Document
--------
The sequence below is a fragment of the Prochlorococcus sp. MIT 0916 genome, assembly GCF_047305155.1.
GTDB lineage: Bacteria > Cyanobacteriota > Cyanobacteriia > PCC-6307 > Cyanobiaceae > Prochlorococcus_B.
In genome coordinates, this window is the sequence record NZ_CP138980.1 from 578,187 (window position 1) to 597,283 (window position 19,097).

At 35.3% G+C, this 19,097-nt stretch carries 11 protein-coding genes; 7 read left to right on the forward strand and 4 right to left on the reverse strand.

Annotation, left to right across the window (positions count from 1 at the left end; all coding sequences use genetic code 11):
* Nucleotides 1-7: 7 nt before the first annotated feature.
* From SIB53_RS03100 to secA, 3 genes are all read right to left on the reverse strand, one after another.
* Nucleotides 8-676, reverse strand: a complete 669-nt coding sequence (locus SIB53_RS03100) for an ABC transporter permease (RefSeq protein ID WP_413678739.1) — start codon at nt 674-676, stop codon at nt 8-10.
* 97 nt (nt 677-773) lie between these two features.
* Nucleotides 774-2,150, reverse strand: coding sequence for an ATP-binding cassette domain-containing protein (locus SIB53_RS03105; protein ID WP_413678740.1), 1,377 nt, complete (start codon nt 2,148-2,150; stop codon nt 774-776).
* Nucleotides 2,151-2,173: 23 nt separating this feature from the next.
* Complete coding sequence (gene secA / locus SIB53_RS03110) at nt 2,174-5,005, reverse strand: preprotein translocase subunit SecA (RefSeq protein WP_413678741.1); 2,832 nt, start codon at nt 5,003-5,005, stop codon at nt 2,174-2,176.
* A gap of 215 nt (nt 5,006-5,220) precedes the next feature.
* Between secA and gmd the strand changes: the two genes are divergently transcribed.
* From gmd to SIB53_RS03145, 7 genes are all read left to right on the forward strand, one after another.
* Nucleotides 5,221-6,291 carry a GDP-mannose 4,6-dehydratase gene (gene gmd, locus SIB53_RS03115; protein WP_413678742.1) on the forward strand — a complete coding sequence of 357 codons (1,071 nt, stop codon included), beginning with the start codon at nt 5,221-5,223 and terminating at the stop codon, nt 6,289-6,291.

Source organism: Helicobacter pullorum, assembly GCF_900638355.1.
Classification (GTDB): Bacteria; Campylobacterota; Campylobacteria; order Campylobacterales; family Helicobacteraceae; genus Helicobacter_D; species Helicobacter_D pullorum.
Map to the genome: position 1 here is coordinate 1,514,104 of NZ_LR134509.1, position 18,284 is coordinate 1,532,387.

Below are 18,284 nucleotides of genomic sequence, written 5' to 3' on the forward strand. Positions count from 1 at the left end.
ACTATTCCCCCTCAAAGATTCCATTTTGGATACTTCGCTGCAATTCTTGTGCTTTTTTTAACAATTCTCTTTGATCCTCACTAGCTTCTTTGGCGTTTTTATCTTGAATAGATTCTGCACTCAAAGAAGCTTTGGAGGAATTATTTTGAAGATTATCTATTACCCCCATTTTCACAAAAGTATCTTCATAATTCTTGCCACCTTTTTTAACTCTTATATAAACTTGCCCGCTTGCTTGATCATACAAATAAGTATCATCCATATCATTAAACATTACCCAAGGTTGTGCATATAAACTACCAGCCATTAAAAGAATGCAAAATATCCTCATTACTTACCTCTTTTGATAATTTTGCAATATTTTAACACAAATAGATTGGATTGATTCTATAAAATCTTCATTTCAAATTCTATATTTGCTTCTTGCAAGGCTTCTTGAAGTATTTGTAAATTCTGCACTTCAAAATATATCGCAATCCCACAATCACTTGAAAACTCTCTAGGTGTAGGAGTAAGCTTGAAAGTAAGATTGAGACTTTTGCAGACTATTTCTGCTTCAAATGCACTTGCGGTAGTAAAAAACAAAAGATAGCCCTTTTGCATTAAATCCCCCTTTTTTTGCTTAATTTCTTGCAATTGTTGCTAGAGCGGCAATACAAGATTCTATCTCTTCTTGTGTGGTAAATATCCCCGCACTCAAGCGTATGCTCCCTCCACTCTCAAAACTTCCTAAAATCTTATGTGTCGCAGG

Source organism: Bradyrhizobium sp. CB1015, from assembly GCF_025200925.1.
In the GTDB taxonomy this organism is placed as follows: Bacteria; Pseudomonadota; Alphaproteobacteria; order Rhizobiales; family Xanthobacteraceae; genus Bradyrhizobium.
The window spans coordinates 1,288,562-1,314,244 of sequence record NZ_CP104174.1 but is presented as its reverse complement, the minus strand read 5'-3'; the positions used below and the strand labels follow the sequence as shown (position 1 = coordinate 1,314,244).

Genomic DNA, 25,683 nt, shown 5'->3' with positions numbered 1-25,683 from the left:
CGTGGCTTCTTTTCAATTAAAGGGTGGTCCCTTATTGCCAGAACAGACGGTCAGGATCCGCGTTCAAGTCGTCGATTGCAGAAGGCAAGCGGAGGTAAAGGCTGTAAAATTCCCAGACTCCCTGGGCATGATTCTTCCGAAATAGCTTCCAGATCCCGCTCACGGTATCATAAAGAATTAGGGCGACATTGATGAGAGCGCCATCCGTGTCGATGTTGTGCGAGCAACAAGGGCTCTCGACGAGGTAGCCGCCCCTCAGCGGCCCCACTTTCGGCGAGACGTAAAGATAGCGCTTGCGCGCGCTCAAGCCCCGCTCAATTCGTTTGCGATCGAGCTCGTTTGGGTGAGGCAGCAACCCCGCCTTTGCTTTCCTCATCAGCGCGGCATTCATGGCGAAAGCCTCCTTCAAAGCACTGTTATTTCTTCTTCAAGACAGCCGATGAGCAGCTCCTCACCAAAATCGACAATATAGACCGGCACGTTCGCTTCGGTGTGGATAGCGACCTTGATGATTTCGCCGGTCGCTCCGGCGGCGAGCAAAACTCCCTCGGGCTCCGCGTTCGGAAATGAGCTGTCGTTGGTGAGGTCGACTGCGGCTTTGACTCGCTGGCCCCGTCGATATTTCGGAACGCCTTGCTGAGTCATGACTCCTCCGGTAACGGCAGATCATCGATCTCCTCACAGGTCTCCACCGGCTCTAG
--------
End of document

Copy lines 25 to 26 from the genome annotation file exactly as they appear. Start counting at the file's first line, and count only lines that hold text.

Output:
Genomic DNA, 25,683 nt, shown 5'->3' with positions numbered 1-25,683 from the left:
CGTGGCTTCTTTTCAATTAAAGGGTGGTCCCTTATTGCCAGAACAGACGGTCAGGATCCGCGTTCAAGTCGTCGATTGCAGAAGGCAAGCGGAGGTAAAGGCTGTAAAATTCCCAGACTCCCTGGGCATGATTCTTCCGAAATAGCTTCCAGATCCCGCTCACGGTATCATAAAGAATTAGGGCGACATTGATGAGAGCGCCATCCGTGTCGATGTTGTGCGAGCAACAAGGGCTCTCGACGAGGTAGCCGCCCCTCAGCGGCCCCACTTTCGGCGAGACGTAAAGATAGCGCTTGCGCGCGCTCAAGCCCCGCTCAATTCGTTTGCGATCGAGCTCGTTTGGGTGAGGCAGCAACCCCGCCTTTGCTTTCCTCATCAGCGCGGCATTCATGGCGAAAGCCTCCTTCAAAGCACTGTTATTTCTTCTTCAAGACAGCCGATGAGCAGCTCCTCACCAAAATCGACAATATAGACCGGCACGTTCGCTTCGGTGTGGATAGCGACCTTGATGATTTCGCCGGTCGCTCCGGCGGCGAGCAAAACTCCCTCGGGCTCCGCGTTCGGAAATGAGCTGTCGTTGGTGAGGTCGACTGCGGCTTTGACTCGCTGGCCCCGTCGATATTTCGGAACGCCTTGCTGAGTCATGACTCCTCCGGTAACGGCAGATCATCGATCTCCTCACAGGTCTCCACCGGCTCTAG